Facebook is taking over my life. And yours.

I was just trying to browse through Twitter and the BBC looking for stories to inspire another blog. Then I found myself on Facebook. For the third time during this task. When I got up this morning I checked Facebook. As I sat and studied throughout the day I checked it periodically. When I got back from the gym I checked Facebook. Even though I was actually on it on my phone walking back.

 This isn’t the first time I have thought about banning myself from the site for a couple of days but I’ve got to the point (actually I think I decided this a while ago) that I don’t even like it very much. There is very rarely anything worth getting excited about on it and know I’m not the only person that will refresh their news feeds several times in one go or end up on the profile of some friend of a friend who I am not remotely interested in. Granted, the site is good to keep in touch but if you really want to keep in touch with someone you would give them a text every so often. Everybody knows that if something is urgent your friend won’t put it on Facebook, they will phone you. I’m going to take the risk of sounding even sadder by admitting that often the most interesting piece of information I learn from a quick 2 hour check on Facebook is the relationship status of people I kind of know. If anything happens to my close friends they will tell me, so WHY do I check it so much?

It turns out that this Facebook fad might just be that. Facebook Addiction Disorder (as far as I’m aware not yet a recognised disorder). Findings from Lightspeed Online Market Research into the Facebook Addiction showed that in 2010 39% of women questioned would describe themselves as addicted, while 57% admitted to checking Facebook before doing anything else in their day. This statistic may only be for women but I know a lot of men who are worse than me!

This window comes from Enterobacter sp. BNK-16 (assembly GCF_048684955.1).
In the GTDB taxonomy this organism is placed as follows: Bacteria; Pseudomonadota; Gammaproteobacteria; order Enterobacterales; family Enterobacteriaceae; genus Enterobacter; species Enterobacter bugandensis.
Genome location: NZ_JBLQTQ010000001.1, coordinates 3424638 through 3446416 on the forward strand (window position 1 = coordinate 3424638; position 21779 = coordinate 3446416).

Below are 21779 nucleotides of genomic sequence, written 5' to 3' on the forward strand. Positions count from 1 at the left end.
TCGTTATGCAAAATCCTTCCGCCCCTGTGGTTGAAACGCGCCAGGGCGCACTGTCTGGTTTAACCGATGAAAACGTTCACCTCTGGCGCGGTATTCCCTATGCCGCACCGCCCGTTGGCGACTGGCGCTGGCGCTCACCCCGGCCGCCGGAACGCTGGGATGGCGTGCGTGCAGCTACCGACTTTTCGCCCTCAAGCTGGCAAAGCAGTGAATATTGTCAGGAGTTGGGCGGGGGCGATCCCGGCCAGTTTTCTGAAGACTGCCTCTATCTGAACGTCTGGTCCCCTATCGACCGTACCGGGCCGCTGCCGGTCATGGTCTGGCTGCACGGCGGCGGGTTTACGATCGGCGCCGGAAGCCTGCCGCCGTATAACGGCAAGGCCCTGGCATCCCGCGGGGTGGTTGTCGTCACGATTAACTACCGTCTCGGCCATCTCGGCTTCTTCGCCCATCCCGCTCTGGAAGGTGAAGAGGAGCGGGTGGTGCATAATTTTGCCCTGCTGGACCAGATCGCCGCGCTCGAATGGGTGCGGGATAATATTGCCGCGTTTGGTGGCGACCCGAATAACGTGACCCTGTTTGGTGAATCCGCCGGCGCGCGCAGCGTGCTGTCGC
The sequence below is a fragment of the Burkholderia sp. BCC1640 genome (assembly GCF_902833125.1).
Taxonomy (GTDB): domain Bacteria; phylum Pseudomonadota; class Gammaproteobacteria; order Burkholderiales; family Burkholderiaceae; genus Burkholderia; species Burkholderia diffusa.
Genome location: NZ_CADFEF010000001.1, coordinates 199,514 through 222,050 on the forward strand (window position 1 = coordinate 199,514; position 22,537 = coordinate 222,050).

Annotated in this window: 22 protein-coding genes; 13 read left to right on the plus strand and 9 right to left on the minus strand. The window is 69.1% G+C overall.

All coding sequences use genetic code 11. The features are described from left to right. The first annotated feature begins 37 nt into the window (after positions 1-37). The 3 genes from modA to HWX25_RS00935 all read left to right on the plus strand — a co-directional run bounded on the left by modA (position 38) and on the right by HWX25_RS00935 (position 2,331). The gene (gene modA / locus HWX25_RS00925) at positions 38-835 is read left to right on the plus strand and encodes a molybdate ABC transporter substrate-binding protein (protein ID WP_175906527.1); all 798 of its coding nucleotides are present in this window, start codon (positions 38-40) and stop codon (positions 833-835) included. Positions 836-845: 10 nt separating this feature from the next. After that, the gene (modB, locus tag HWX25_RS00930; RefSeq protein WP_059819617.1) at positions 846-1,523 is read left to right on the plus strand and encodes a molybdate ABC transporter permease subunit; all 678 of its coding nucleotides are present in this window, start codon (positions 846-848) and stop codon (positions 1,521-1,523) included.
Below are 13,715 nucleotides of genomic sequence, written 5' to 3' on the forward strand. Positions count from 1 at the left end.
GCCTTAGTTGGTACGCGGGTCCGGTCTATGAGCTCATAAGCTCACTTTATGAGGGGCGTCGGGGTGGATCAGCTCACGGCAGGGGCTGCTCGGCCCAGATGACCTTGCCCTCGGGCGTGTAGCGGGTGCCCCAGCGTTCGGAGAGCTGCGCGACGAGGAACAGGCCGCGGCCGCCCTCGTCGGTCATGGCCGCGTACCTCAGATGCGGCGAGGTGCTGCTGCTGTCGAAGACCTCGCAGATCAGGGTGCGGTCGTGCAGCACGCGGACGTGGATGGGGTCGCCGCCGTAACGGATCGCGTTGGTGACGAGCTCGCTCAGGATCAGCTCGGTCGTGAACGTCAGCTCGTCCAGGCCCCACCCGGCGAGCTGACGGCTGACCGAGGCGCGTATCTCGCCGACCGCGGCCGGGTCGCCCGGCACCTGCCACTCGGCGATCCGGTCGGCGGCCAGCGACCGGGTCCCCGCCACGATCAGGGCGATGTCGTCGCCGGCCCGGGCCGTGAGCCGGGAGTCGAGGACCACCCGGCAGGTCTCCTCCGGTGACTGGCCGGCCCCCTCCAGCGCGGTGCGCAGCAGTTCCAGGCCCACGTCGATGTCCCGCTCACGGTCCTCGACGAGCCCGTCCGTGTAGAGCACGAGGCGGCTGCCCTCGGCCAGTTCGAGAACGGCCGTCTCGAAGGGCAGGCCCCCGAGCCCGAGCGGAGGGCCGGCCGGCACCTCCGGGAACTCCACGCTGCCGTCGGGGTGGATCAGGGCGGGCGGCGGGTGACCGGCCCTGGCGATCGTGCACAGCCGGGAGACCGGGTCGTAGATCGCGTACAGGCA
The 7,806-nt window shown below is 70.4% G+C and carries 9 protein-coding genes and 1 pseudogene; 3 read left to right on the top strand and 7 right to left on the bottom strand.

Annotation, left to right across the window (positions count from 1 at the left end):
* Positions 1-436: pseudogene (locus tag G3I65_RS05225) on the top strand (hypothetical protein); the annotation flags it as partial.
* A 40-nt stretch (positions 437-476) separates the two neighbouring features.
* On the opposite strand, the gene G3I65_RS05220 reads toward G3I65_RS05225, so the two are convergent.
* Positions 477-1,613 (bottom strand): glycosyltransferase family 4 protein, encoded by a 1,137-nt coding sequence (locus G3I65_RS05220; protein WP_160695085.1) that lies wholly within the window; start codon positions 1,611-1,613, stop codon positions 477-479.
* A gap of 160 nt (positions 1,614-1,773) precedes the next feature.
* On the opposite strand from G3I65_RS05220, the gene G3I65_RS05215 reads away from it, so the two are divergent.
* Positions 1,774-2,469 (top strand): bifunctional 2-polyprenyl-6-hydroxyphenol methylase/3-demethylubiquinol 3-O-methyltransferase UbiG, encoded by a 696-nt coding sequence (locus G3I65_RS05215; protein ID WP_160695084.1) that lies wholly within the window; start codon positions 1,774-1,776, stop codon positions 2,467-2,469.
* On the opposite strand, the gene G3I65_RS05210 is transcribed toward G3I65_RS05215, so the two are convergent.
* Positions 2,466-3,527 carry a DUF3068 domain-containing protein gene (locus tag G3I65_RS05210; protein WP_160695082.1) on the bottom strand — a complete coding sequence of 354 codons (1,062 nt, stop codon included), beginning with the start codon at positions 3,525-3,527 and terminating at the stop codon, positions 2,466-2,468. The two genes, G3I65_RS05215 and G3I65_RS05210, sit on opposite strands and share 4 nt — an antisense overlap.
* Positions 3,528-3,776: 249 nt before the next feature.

Earlier in the week I arrived back in Edinburgh from a weekend at home and realised I had forgotten my laptop charger. At first I was distressed, then remembered I had Facebook on my phone, panic over. Not worried about anything else like University assessments! The phone version is just not quite the same so I had a whole two days with out Facebook and although it might be shameful to admit, those were the two most productive days of my time in university so far.

I’m not suggesting you delete your account, because even if I could do that and be a role model, none of you would. I’m simply saying that without it for a few days you feel almost free, and instead of going on Facebook you think of other things you want/need/have been meaning to do for weeks! Try 3 three days without it, I dare you!

3 Responses

  1. Facebook is the most addictive thing on the planet. People post their lives on there and as human beings we are nosey and love a bit of gossip!

  2. Have to agree with you here! First thing I do when I wake up is reach over for my laptop and bring it up. It is to some extent ridiculous, but it’s so addictive and just part of many peoples daily lives.

  3. There’s a group on Facebook called “I check my news feed like it is a daioly newspaper” which so bloody true. You are right, there is nothing on Facebook that is that important, that you have to check it every day. But we all do.

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